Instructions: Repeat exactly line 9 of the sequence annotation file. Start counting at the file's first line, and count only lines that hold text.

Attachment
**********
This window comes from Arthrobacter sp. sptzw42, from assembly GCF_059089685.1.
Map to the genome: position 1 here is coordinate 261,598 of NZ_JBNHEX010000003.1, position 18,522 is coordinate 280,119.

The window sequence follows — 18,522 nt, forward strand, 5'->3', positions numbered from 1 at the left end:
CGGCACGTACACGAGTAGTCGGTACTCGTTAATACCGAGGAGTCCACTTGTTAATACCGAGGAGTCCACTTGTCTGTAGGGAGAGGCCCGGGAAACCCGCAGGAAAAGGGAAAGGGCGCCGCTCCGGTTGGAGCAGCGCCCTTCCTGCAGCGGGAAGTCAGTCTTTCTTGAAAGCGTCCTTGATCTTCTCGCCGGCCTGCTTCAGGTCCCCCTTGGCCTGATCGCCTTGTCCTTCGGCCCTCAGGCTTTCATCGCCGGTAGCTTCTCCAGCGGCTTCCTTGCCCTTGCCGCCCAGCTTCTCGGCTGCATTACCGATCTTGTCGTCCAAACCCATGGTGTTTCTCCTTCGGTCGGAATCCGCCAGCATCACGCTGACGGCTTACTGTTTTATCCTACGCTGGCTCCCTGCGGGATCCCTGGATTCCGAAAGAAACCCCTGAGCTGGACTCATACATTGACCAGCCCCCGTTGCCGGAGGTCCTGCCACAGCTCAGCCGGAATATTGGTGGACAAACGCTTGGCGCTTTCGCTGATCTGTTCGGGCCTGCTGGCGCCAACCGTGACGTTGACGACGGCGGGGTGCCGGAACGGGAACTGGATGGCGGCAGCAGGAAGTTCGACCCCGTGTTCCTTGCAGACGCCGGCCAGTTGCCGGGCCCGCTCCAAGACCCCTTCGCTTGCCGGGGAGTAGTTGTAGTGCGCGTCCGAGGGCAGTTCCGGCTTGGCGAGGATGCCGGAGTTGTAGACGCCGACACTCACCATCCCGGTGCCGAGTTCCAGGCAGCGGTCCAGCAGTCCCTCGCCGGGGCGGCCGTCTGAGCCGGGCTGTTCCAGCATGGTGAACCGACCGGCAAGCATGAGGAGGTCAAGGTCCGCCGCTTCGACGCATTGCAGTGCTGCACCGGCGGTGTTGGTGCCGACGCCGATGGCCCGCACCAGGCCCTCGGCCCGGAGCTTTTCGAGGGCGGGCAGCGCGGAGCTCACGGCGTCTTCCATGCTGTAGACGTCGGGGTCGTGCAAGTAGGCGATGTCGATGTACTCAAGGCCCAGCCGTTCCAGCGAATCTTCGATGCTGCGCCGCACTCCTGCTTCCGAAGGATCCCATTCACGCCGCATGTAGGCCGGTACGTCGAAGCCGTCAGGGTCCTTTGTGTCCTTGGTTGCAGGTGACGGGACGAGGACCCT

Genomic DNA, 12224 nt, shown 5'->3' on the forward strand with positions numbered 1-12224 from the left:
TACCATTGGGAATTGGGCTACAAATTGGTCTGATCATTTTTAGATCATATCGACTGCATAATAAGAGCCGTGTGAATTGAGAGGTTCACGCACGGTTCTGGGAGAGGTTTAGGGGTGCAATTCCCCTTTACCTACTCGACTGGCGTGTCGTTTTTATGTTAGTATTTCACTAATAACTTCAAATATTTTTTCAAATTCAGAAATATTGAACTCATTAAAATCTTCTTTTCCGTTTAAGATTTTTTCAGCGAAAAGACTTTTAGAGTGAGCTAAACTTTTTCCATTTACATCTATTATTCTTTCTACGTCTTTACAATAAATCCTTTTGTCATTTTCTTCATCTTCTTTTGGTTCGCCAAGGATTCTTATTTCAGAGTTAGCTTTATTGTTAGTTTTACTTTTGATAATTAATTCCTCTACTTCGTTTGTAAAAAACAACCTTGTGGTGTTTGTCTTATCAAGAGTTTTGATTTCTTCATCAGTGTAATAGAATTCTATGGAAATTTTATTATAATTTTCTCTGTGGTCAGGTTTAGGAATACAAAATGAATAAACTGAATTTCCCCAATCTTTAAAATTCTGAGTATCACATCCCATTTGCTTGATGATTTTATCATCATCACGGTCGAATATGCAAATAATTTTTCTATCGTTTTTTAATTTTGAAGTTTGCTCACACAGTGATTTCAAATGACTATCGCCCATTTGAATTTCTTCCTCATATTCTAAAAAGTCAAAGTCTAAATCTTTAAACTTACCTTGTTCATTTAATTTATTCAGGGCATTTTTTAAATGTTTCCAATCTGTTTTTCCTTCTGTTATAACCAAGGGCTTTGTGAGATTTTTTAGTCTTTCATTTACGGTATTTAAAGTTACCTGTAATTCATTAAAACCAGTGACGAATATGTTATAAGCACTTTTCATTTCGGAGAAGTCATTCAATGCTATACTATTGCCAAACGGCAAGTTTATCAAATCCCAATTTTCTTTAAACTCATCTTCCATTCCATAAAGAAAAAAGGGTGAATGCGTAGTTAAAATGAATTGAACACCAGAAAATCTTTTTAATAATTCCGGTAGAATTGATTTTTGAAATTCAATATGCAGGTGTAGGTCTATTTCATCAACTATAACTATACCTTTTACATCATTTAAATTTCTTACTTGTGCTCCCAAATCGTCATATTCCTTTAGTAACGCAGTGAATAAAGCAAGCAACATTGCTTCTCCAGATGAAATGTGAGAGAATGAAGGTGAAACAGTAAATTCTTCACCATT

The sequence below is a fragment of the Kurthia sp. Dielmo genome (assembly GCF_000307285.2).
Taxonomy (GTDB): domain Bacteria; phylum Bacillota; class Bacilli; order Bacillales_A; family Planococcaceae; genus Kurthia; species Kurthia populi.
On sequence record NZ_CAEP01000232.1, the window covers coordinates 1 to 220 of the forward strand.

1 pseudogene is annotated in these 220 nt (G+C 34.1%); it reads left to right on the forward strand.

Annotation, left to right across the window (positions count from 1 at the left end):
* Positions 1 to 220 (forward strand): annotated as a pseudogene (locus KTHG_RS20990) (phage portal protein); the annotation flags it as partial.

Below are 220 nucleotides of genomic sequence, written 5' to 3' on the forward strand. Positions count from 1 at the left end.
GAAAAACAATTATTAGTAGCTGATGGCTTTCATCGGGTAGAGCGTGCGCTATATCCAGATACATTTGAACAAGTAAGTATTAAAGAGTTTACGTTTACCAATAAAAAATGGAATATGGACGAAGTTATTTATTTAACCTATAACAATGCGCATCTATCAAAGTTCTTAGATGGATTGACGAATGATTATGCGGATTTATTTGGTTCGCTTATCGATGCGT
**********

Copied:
On sequence record NZ_CAEP01000232.1, the window covers coordinates 1 to 220 of the forward strand.